What Is the IRS 1040EZ Form?
IRS Form 1040EZ is the simplest of the three tax forms you can use to file your federal income taxes. If your taxable income is less than $100,000, you don’t claim any dependents and you file as single or are married filing jointly, then you may be eligible to file Form 1040EZ. The one-page form has four short sections that you need to complete. If you’re using TurboTax to do your taxes, we recommend our Free Edition for 1040EZ filers. It allows you to prepare and file your federal return for free.
As with all tax forms, the top of Form 1040EZ requires you to provide your personal information such as name, address and Social Security number. You can only file Form 1040EZ if your filing status is single or married filing jointly. Since you cannot claim any dependents, you move on to reporting your income in the next section after providing this basic information.
The only types of income you can list on Form 1040EZ is wages, salaries, tips, taxable interest of $1,500 or less, unemployment compensation and Alaska permanent fund dividends. If you have income from sources other than these, such as alimony or dividends, then you will have to file your taxes on either Form 1040 or Form 1040A.
After providing your income, the form combines your allowable standard deduction and exemptions and deducts it from your gross income to arrive at your taxable income. This is the amount that you will pay tax on.
Again, when you use TurboTax, these calculations will be done for you.
The next section, payments, credits and tax, is where you list tax payments you have already made through employer withholding or making estimated tax payments. If you had federal tax withheld from your paycheck, your employer will issue you a W-2 reporting the total amount withheld.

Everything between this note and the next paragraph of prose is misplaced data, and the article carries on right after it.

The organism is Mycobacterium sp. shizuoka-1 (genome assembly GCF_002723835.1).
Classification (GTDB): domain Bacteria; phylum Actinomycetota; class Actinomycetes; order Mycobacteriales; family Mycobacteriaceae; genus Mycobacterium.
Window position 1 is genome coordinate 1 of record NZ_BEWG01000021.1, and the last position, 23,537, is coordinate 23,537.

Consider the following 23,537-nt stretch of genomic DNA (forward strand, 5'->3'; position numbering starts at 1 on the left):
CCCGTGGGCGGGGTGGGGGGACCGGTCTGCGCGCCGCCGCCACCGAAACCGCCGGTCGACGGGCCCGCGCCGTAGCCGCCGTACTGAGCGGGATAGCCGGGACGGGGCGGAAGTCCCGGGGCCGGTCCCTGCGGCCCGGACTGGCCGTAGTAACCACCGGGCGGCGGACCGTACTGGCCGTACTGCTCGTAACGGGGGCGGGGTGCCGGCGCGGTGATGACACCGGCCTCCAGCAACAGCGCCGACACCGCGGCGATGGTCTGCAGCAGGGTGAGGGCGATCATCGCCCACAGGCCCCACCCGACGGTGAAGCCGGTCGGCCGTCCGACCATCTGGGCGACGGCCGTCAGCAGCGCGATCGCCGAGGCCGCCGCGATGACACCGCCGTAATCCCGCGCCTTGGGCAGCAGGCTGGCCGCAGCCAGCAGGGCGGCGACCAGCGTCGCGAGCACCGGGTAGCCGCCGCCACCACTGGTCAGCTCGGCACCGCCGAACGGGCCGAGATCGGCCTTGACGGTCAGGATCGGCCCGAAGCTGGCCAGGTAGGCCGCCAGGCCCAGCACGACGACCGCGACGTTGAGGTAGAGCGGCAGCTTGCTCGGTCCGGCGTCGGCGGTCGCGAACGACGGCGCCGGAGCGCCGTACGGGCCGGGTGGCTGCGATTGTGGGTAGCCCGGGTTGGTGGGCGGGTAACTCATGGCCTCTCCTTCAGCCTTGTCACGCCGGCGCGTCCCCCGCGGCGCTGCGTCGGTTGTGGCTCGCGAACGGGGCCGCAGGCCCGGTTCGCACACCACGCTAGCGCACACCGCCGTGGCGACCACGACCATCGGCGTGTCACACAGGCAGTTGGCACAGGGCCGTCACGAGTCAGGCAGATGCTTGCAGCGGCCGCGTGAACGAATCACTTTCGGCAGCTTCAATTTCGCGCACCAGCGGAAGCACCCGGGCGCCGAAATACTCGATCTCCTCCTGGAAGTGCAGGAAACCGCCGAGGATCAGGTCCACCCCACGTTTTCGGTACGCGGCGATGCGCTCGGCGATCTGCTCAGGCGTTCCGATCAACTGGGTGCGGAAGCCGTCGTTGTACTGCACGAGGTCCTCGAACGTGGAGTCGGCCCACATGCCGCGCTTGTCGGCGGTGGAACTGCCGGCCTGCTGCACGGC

If you are eligible to claim the making work pay tax credit or the earned income credit, you can claim it in this section. However, these are the only two tax credits you can claim when filing on Form 1040EZ. You then add up all of your payments and credits before calculating the amount of tax you owe on your taxable income. Use the tax tables in the instructions to find the amount of tax you owe for your filing status and taxable income.
TurboTax will automatically determine which credits you can claim and apply the right tax tables, etc. You’ll just need to answer some simple questions.
If your total tax payments and credits exceed the tax you calculate, then you have overpaid and are entitled to a refund. When you calculate a refund, you no longer have to wait for a paper check to arrive; you can enter your bank information and have it direct deposited. If you’ve underpaid, then you need to include a payment for the remaining balance with your tax return. You can find directions on how to pay your balance in the instructions for Form 1040EZ.
Again, TurboTax will do these calculations for you and tell you how big a refund you're getting, or how much you’ll owe.
It may seem obvious, but many taxpayers forget to sign their returns before mailing them to the IRS. Since a tax return is not valid without signatures, be sure to sign it in the last section. If you are filing jointly, your spouse must sign it too.
If you use TurboTax to prepare and e-file your return, the personal identification number (PIN) you receive from the IRS serves as your electronic signature. You can get it by calling the IRS at 1-866-704-7388 or by using the IRS PIN request web site.